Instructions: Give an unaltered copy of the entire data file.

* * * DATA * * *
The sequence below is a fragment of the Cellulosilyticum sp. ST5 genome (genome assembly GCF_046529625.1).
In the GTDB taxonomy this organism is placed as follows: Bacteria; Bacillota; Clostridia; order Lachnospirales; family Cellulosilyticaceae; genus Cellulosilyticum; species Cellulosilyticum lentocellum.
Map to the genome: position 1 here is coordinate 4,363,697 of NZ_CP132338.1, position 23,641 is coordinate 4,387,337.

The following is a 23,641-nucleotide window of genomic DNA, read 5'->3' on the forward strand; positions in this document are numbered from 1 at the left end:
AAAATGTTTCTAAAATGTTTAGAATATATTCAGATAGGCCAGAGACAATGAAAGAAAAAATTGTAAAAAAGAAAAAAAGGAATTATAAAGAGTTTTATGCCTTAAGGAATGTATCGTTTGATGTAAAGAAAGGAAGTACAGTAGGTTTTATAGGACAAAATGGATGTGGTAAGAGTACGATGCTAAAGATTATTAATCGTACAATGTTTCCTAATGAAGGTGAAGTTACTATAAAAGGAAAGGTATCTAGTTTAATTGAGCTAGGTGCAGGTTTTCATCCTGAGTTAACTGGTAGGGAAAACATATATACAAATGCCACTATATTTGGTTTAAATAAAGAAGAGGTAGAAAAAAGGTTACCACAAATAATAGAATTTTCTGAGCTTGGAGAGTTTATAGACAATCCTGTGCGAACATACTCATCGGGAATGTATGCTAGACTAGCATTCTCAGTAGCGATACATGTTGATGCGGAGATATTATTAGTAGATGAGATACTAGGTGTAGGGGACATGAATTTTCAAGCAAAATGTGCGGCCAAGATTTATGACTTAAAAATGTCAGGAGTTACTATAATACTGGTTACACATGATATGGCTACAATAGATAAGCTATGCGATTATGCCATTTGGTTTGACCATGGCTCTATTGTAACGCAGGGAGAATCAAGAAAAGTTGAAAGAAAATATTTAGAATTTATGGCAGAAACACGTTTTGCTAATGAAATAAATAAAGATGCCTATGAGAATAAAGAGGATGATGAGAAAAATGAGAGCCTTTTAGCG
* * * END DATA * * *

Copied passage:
The sequence below is a fragment of the Cellulosilyticum sp. ST5 genome (genome assembly GCF_046529625.1).
In the GTDB taxonomy this organism is placed as follows: Bacteria; Bacillota; Clostridia; order Lachnospirales; family Cellulosilyticaceae; genus Cellulosilyticum; species Cellulosilyticum lentocellum.
Map to the genome: position 1 here is coordinate 4,363,697 of NZ_CP132338.1, position 23,641 is coordinate 4,387,337.

The following is a 23,641-nucleotide window of genomic DNA, read 5'->3' on the forward strand; positions in this document are numbered from 1 at the left end:
AAAATGTTTCTAAAATGTTTAGAATATATTCAGATAGGCCAGAGACAATGAAAGAAAAAATTGTAAAAAAGAAAAAAAGGAATTATAAAGAGTTTTATGCCTTAAGGAATGTATCGTTTGATGTAAAGAAAGGAAGTACAGTAGGTTTTATAGGACAAAATGGATGTGGTAAGAGTACGATGCTAAAGATTATTAATCGTACAATGTTTCCTAATGAAGGTGAAGTTACTATAAAAGGAAAGGTATCTAGTTTAATTGAGCTAGGTGCAGGTTTTCATCCTGAGTTAACTGGTAGGGAAAACATATATACAAATGCCACTATATTTGGTTTAAATAAAGAAGAGGTAGAAAAAAGGTTACCACAAATAATAGAATTTTCTGAGCTTGGAGAGTTTATAGACAATCCTGTGCGAACATACTCATCGGGAATGTATGCTAGACTAGCATTCTCAGTAGCGATACATGTTGATGCGGAGATATTATTAGTAGATGAGATACTAGGTGTAGGGGACATGAATTTTCAAGCAAAATGTGCGGCCAAGATTTATGACTTAAAAATGTCAGGAGTTACTATAATACTGGTTACACATGATATGGCTACAATAGATAAGCTATGCGATTATGCCATTTGGTTTGACCATGGCTCTATTGTAACGCAGGGAGAATCAAGAAAAGTTGAAAGAAAATATTTAGAATTTATGGCAGAAACACGTTTTGCTAATGAAATAAATAAAGATGCCTATGAGAATAAAGAGGATGATGAGAAAAATGAGAGCCTTTTAGCG